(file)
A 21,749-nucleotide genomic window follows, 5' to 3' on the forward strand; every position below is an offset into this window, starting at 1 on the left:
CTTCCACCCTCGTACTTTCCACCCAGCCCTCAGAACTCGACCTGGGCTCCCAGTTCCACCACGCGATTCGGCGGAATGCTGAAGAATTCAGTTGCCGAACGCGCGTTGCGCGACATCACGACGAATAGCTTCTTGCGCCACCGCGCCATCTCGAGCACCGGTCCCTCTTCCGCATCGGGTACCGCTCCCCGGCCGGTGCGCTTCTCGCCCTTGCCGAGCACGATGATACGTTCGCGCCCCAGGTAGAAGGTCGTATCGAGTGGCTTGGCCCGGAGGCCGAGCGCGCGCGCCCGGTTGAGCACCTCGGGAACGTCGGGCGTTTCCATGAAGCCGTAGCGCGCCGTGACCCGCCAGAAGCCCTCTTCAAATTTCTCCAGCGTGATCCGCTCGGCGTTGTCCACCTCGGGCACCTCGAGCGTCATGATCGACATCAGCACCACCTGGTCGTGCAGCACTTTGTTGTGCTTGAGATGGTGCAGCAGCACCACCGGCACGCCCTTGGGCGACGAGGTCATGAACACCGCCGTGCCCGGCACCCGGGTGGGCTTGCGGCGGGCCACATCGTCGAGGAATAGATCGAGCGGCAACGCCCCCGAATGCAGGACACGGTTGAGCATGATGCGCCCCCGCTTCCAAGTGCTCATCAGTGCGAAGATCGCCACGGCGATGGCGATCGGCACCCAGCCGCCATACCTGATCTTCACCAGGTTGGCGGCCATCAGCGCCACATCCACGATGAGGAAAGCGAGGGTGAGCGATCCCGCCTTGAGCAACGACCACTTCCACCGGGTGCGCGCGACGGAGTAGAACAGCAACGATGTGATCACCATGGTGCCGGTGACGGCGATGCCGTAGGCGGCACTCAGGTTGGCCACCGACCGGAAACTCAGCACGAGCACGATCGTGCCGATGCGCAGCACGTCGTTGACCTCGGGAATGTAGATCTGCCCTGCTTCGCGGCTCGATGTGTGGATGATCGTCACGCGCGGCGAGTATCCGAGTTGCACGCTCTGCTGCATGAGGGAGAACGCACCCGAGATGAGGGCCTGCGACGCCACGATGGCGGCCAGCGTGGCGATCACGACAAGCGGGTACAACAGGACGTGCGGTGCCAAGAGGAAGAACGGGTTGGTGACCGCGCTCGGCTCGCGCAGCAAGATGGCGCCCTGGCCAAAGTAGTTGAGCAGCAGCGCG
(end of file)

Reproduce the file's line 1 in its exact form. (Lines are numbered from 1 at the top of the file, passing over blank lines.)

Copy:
A 21,749-nucleotide genomic window follows, 5' to 3' on the forward strand; every position below is an offset into this window, starting at 1 on the left: